War of the Rebellion: Serial 020 Page 0469 Chapter XXVI. CORRESPONDENCE, ETC.-UNION.

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Organization of troops in the Department of the South, Major General David Hunter commanding, June 10, 1863.

FOLLY ISLAND.

Brigadier General ISRAEL COGDE.

6th Connecticut.

39th Illinois.

4th New Hampshire.

100th New York.

62nd Ohio.

67th Ohio.

85th Pennsylvania.

SAINT HELENA ISLAND.

Colonel HENRY R. GUSS.

9th Maine.

7th New Hampshire.

76th Pennsylvania.

97th Pennsylvania.

HILTON HEAD.

Colonel JOHN L. CHATFIELD.

8th Maine.

115th New York.

3rd Rhode Island.

1st New York Engineers.

1st U. S. Artillery, Battery B.

3rd U. S. Artillery, Battery B.

1st Massachusetts Cav., Cos. I and M.

BEAUFORT.

Brigadier General RUFUS SAXTON.

52nd Pennsylvania.

55th Pennsylvania.

104th Pennsylvania.

174th Pennsylvania.

176th Pennsylvania.

Independent New York Battalion.

1st Connecticut Battery.

1st U. S. Artillery, Batteries C, D, and M.

1st Massachusetts Cavalry, Third Battalion.

SEABROOK ISLAND.

Brigadier General T. G. STEVENSON.

10th Connecticut.

24th Massachusetts.

56th New York.

97th Pennsylvania.

UNATTACHED.

7th Connecticut (Saint Augustine, Fla.)

11th Maine (Fernandina, Fla.)

47th New York (Ossabaw Island.)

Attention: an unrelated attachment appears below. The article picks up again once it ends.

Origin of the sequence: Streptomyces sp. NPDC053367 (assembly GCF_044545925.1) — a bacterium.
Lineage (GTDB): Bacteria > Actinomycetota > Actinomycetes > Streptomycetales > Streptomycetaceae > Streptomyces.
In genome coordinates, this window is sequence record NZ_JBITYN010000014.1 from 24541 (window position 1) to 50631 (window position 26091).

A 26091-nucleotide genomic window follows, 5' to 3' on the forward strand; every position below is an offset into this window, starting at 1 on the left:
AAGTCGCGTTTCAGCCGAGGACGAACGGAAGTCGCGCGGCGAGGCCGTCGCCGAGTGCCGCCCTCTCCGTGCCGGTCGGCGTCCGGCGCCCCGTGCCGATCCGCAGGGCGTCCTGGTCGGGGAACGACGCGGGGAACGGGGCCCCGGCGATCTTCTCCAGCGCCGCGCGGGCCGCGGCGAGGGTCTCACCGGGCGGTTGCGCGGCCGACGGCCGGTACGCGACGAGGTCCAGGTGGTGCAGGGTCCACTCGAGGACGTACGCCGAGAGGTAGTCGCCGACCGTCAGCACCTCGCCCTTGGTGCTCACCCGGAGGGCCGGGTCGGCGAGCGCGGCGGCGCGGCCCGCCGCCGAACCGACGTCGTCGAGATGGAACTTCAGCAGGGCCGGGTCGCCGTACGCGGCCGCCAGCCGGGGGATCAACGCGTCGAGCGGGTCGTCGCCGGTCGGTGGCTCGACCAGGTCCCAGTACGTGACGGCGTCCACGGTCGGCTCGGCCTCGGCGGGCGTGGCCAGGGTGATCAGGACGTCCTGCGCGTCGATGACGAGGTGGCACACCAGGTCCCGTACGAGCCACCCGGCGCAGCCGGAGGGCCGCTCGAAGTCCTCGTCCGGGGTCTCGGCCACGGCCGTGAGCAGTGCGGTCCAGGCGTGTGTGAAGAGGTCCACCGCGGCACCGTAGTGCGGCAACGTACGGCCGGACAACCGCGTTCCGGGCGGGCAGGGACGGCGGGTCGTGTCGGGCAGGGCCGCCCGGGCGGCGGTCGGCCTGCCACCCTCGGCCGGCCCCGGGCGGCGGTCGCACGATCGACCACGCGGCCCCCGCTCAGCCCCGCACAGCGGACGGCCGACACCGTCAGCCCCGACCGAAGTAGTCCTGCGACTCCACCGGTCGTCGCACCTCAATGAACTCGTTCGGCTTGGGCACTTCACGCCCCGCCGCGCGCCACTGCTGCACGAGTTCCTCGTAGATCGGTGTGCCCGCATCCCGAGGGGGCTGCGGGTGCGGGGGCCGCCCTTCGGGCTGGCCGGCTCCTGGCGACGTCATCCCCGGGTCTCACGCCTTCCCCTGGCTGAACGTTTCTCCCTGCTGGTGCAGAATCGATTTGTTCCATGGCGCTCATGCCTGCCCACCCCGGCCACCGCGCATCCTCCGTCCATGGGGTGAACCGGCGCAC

48th New York (Fort Pulaski.)

PRINCETON, N. J., June 25, 1863.

His Excellency ABRAHAM LINCOLN,

President of the United States:

SIR: You cannot fail to be aware that my removal from the command of the Department of the South has been all but universally regarded as a censure on my conduct while in that command.

Satisfied and well knowing that I acted throughout in strict obedience to orders, and that my record when published will prove an ample vindication of my course, I now respectfully request of you liberty to make such publication of official documents and records as may be necessary to set me right in the eyes of my friends and in the justice of history. The time has now passed when any injurious effect to the public service could possibly arise from such publication.

Knowing how greatly your time is occupied, I shall regard your silence in reply to this note as giving me the liberty I ask and will act accordingly. Should you deem such publications as I propose unadvisable, will you be kind enough to notify me of your opinion without delay?

I have the honor to be, sir, very respectfully, your most obedient servant,

D. HUNTER,

Major-General.